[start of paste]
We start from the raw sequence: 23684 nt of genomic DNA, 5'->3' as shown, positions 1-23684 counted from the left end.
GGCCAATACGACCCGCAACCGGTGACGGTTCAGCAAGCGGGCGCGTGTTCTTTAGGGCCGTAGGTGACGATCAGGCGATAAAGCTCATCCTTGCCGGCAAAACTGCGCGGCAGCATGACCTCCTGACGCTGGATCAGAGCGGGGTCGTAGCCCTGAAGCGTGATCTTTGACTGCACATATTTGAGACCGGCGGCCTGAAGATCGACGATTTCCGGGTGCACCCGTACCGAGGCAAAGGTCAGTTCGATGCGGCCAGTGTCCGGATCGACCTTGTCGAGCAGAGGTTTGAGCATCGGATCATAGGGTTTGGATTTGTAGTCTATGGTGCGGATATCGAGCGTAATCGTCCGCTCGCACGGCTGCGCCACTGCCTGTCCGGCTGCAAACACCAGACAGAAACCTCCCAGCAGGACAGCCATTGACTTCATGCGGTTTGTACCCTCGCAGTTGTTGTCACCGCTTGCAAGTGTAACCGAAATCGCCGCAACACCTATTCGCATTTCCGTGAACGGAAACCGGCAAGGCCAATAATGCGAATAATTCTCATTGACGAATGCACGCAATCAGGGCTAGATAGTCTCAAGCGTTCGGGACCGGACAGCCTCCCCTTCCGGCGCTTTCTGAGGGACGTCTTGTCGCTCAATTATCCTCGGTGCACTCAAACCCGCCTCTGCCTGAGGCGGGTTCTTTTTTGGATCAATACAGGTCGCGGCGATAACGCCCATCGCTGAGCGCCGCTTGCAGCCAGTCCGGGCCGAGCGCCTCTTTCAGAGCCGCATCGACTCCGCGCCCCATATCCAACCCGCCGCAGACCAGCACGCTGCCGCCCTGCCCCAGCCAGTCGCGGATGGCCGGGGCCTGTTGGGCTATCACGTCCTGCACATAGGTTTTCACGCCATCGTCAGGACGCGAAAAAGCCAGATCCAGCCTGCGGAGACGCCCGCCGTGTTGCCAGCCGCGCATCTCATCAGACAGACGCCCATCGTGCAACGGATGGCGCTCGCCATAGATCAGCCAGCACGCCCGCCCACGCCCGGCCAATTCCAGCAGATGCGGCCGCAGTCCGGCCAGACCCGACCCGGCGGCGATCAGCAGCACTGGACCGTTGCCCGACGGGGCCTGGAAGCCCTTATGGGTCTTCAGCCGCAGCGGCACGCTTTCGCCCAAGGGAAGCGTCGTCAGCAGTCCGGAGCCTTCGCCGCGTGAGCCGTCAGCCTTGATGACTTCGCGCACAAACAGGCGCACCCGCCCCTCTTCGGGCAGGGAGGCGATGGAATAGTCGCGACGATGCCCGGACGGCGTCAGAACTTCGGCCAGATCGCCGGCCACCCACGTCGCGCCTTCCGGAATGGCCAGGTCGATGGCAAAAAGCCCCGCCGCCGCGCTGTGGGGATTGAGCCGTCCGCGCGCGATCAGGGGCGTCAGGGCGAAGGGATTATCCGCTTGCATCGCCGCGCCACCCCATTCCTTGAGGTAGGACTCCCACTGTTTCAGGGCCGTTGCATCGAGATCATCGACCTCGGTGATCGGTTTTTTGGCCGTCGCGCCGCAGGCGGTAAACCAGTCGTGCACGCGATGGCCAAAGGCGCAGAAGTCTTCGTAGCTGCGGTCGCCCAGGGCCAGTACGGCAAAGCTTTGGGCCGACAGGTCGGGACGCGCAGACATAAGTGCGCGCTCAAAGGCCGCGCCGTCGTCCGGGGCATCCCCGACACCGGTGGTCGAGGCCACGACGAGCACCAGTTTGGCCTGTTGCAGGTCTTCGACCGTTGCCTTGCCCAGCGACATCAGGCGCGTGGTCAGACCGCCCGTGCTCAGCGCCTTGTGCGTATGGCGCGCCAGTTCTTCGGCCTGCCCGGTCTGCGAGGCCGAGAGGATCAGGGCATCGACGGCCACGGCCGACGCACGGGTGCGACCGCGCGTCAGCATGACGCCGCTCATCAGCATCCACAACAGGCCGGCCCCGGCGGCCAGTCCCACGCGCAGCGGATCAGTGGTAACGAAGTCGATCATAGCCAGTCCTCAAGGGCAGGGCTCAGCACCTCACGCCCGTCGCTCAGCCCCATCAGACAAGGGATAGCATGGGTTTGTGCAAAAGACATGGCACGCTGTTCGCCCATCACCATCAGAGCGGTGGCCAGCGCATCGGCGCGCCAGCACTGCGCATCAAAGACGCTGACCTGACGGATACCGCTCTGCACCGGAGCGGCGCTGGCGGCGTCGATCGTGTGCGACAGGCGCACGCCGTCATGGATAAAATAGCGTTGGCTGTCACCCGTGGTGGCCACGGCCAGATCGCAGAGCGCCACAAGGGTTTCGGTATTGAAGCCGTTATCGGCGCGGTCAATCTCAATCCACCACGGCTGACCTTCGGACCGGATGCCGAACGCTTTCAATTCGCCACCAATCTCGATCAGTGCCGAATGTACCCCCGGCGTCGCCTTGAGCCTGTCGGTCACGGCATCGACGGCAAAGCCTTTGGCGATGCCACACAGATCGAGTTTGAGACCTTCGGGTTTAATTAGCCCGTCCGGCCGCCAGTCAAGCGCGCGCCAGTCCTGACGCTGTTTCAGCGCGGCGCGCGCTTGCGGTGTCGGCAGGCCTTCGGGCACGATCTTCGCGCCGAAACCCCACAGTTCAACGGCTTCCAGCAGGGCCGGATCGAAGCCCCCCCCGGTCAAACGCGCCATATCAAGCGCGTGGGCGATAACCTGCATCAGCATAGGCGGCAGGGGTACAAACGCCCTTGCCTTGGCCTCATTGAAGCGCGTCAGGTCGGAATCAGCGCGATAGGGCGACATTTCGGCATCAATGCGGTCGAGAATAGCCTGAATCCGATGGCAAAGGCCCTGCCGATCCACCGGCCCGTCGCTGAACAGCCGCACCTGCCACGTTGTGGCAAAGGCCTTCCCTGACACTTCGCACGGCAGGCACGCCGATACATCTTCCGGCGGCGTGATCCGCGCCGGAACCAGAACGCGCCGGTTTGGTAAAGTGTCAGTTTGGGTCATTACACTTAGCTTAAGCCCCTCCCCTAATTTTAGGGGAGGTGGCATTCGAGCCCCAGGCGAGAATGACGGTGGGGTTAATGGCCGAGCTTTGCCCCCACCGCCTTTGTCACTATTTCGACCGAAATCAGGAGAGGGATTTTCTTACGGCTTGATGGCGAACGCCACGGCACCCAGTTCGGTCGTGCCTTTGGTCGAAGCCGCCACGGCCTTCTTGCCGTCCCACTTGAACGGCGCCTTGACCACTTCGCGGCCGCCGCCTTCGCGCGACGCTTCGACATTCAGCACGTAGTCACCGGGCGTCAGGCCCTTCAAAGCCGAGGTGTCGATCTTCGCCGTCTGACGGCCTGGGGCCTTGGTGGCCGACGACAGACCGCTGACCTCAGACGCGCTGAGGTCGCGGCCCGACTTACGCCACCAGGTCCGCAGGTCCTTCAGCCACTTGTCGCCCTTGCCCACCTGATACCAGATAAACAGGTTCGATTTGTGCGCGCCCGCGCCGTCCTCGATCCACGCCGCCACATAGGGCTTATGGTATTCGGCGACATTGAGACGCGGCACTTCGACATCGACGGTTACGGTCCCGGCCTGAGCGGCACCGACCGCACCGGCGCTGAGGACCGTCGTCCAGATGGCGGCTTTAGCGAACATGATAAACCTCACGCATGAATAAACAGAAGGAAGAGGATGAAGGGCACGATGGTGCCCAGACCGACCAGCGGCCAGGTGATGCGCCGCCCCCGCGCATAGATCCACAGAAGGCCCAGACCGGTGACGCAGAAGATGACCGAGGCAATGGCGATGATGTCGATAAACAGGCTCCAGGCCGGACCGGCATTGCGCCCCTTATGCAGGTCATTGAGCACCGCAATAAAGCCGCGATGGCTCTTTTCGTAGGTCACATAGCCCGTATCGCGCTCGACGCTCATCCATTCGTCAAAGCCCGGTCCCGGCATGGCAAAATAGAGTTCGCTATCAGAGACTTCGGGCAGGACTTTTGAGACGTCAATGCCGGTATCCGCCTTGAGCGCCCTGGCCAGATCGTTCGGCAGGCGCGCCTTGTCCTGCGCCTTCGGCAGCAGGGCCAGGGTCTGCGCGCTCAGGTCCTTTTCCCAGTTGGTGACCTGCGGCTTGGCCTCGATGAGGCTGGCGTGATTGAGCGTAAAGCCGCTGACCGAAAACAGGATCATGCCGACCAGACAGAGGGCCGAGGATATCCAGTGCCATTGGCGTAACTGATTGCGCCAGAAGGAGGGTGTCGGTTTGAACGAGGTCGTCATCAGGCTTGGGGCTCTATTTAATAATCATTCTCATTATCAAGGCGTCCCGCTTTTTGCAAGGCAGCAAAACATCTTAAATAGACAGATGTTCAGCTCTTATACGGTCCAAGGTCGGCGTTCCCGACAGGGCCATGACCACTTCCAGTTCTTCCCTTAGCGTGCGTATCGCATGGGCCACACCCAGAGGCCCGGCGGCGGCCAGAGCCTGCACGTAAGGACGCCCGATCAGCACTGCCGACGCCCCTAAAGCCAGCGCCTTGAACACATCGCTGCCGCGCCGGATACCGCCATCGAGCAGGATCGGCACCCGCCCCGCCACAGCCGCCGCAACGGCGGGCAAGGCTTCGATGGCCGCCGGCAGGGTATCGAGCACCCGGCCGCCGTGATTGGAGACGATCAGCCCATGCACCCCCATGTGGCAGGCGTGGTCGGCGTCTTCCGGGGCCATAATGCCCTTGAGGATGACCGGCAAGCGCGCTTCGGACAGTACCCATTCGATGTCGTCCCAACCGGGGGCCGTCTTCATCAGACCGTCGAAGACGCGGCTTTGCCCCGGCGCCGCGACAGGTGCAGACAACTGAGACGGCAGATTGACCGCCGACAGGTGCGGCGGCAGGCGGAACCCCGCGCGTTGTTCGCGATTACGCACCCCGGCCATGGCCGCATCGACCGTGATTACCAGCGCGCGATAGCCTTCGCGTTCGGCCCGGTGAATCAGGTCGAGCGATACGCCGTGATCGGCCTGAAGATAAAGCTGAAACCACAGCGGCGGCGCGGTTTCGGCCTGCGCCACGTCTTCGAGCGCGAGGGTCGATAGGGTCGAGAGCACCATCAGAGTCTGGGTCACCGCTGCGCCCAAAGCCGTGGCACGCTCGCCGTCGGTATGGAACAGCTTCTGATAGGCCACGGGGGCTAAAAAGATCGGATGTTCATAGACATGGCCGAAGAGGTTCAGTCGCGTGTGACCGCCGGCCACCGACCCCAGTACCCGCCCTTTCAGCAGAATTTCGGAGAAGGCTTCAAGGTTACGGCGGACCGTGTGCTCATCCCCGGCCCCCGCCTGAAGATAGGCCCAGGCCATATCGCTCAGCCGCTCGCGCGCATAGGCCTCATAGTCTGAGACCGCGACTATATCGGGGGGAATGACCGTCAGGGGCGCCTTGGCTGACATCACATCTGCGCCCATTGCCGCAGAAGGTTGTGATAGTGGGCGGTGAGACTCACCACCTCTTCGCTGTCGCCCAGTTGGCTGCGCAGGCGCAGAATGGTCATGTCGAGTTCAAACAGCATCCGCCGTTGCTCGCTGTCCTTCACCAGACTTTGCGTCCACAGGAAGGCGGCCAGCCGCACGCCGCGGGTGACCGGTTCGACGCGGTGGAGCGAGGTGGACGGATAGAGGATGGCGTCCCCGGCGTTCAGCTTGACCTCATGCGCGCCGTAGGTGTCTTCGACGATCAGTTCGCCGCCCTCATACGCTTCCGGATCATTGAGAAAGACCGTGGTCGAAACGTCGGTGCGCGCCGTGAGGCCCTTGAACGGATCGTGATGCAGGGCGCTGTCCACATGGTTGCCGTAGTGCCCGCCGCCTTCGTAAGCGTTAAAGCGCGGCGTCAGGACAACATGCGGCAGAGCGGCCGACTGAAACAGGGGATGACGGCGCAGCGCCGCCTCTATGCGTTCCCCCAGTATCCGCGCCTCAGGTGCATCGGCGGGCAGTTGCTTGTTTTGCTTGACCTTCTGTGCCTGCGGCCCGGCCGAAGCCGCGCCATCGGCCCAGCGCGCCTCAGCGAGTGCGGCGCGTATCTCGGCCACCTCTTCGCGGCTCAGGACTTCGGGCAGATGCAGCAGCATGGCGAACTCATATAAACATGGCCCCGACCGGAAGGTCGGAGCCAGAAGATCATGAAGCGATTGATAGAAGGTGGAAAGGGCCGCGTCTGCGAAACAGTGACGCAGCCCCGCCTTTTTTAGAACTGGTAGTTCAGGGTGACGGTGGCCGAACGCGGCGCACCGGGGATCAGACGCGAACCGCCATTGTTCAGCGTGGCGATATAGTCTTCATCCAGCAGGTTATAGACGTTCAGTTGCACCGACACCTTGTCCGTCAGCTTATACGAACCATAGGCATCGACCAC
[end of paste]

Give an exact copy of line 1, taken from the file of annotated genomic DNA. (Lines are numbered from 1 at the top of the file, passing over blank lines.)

We start from the raw sequence: 23684 nt of genomic DNA, 5'->3' as shown, positions 1-23684 counted from the left end.